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bug#3746: M-r in comint mode should use isearch

From: Drew Adams
Subject: bug#3746: M-r in comint mode should use isearch
Date: Thu, 9 Jul 2009 08:01:43 -0700

> > The general objection is rather Occam's razor: _Why_ add 
> > such complexity? What is gained? Occasionally the added
> > convenience of having a single key to use makes a DWIM
> > command worth it. But usually not.
> This case is an exception.

I leave that to your judgment; I can't speak to that.

> C-r is the most frequent key I use in bash running in xterm because
> it is very convenient to search for old commands in the shell history.
> I suppose the same is true for other users.
> Using a different key in Emacs for the same functionality
> will cause too much trouble.  Just imagine when you have a habit
> typing C-r to search on the shell history, typing it in the Emacs
> shell buffer will not do what you mean.  This recalls that
> Emacs has a different key M-r.  Then switching back to xterm
> and typing M-r: Ahh, that M-r is valid only in Emacs,
> but in xterm it is C-r.  Arrrgh!
> I think having two different keys for the same functionality
> (C-r and M-r for Isearch on the history) is worse than having
> the same key for different contexts (the shell prompt or the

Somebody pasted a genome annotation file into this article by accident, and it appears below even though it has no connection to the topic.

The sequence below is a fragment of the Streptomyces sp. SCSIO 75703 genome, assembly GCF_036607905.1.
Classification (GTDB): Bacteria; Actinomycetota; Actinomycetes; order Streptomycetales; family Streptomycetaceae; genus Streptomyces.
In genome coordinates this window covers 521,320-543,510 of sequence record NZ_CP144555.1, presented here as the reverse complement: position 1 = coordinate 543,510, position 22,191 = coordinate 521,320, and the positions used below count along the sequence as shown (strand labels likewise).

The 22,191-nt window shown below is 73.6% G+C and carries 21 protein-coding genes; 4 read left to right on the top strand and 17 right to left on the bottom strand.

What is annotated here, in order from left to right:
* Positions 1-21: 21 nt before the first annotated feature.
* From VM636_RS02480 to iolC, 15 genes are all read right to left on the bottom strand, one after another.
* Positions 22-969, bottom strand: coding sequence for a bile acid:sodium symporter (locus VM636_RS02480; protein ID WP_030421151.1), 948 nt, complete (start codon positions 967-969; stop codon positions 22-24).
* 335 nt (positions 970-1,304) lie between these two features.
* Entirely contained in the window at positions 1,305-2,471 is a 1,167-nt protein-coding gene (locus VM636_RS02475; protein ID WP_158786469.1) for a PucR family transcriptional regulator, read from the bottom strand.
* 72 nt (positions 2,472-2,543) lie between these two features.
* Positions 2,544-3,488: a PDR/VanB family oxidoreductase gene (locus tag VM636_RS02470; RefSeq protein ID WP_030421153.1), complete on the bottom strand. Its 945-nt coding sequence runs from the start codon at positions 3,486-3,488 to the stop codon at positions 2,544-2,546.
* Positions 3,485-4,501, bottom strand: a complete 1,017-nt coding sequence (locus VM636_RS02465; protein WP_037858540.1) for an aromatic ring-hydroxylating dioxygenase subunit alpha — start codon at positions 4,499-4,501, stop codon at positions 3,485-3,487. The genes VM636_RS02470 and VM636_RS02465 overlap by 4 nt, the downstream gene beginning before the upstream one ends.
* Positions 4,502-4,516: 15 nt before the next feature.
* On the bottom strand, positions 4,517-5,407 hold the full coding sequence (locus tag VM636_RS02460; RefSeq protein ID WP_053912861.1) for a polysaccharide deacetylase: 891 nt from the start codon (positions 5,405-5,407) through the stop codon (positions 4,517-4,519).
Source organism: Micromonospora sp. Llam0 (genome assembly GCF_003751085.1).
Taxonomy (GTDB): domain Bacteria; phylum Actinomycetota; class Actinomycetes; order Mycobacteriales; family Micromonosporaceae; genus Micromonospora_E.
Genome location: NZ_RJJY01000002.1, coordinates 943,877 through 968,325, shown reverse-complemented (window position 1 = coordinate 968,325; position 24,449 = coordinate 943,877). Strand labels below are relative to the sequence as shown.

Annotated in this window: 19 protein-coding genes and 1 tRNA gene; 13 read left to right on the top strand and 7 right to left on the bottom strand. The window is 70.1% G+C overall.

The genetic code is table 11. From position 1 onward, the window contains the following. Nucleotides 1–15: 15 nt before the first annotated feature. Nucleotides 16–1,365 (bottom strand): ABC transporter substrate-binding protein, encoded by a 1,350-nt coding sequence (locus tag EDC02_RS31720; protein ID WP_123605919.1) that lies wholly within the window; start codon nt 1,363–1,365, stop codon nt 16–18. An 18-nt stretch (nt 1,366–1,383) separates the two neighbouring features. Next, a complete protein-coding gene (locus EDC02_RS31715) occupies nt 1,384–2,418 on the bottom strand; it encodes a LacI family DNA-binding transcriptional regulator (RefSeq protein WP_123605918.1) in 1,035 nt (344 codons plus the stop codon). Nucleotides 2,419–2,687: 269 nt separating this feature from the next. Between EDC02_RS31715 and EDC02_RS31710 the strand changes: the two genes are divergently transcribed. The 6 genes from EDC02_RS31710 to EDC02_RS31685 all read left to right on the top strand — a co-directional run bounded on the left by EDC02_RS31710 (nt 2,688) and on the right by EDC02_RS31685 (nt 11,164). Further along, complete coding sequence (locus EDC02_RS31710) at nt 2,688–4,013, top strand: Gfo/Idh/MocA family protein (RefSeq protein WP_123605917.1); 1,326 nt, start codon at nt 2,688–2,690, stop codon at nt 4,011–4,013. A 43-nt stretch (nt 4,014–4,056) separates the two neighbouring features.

> rest of the shell buffer).

The alternative is not necessarily to have two completely different keys. The
typical, traditional, and simpler approach is to use the same key but still
allow two behaviors and keep the behavior distinction under explicit user
control: Initiate one of the two behaviors using `C-u'. Depending on context is
far more complicated.

And depending on context doesn't necessarily mean fewer keystrokes (even though
you never need to hit `C-u'): If the cursor is not in the right place for the
particular behavior you want, then you must first move it there. I'm not sure
that anything significant is gained by the approach you propose, except added
complexity. `C-r' for history search and `C-u C-r' for normal search seems
reasonable, to me.

But it's your call, of course.

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